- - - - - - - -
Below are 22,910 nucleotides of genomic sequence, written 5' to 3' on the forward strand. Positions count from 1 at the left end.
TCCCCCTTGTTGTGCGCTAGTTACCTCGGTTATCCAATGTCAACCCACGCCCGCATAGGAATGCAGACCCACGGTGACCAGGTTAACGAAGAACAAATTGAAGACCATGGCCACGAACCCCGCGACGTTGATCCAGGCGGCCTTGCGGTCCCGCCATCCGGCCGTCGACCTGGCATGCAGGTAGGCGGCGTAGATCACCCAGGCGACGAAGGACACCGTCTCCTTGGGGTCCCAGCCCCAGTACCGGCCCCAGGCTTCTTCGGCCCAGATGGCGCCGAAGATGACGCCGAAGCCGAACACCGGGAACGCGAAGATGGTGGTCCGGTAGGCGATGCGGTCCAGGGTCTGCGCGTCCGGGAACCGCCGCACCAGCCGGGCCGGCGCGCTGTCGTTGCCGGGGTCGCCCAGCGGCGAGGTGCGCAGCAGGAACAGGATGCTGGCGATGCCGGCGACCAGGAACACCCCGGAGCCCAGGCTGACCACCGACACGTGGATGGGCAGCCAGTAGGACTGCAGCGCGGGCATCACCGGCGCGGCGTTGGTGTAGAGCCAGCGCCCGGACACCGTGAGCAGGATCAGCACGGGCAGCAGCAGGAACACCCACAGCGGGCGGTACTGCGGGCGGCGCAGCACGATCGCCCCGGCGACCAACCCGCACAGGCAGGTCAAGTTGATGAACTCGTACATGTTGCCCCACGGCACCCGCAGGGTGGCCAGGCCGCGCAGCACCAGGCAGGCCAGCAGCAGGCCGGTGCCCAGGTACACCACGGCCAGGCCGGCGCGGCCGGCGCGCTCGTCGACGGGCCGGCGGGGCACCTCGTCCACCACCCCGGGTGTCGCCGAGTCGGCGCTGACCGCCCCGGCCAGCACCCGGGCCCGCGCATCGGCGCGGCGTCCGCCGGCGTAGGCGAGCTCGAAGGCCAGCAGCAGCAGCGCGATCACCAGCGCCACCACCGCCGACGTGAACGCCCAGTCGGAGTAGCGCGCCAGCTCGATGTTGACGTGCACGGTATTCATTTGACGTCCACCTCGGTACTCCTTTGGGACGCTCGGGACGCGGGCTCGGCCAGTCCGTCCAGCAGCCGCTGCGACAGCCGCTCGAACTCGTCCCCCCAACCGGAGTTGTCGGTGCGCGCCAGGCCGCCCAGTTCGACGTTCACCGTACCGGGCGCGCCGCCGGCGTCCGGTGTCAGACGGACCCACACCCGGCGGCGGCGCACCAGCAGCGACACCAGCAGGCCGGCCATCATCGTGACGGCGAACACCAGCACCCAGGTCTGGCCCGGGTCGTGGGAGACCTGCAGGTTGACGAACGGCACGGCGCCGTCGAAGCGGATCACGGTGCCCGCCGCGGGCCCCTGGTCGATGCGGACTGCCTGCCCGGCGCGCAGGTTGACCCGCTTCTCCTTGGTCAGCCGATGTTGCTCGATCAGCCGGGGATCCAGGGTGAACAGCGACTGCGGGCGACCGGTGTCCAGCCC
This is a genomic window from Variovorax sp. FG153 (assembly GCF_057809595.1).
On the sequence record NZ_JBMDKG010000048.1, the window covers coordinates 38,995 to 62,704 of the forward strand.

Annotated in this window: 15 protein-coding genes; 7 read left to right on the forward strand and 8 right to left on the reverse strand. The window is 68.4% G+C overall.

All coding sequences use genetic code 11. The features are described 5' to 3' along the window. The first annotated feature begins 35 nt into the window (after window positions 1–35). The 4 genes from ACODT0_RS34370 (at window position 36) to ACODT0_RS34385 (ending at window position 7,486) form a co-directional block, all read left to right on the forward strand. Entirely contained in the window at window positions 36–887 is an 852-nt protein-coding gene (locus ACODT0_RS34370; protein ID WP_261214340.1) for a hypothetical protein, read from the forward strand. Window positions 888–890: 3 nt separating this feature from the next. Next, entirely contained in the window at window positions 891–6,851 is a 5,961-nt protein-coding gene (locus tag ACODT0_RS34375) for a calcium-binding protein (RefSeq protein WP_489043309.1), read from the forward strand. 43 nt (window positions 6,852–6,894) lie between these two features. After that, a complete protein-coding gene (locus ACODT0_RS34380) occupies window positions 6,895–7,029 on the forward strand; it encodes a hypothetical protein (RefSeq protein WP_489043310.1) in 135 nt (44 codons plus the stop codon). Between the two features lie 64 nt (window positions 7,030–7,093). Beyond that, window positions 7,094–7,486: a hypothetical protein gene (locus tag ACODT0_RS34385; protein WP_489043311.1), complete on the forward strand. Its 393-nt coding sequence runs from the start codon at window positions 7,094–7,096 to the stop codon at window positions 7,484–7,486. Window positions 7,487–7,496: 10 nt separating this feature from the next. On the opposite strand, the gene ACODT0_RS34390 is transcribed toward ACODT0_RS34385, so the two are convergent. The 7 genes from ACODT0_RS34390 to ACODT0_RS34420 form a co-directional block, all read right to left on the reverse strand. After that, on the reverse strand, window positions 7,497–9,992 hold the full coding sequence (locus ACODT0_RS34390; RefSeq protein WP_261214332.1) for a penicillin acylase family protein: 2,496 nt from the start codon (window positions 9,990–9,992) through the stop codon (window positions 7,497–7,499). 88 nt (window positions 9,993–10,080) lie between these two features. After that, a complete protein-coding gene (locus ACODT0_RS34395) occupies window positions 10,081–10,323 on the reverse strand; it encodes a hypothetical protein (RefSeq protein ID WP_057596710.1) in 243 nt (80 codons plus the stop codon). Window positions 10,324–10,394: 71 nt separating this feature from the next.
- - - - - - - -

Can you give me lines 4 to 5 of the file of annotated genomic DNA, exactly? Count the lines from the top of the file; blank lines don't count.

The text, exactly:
On the sequence record NZ_JBMDKG010000048.1, the window covers coordinates 38,995 to 62,704 of the forward strand.

Annotated in this window: 15 protein-coding genes; 7 read left to right on the forward strand and 8 right to left on the reverse strand. The window is 68.4% G+C overall.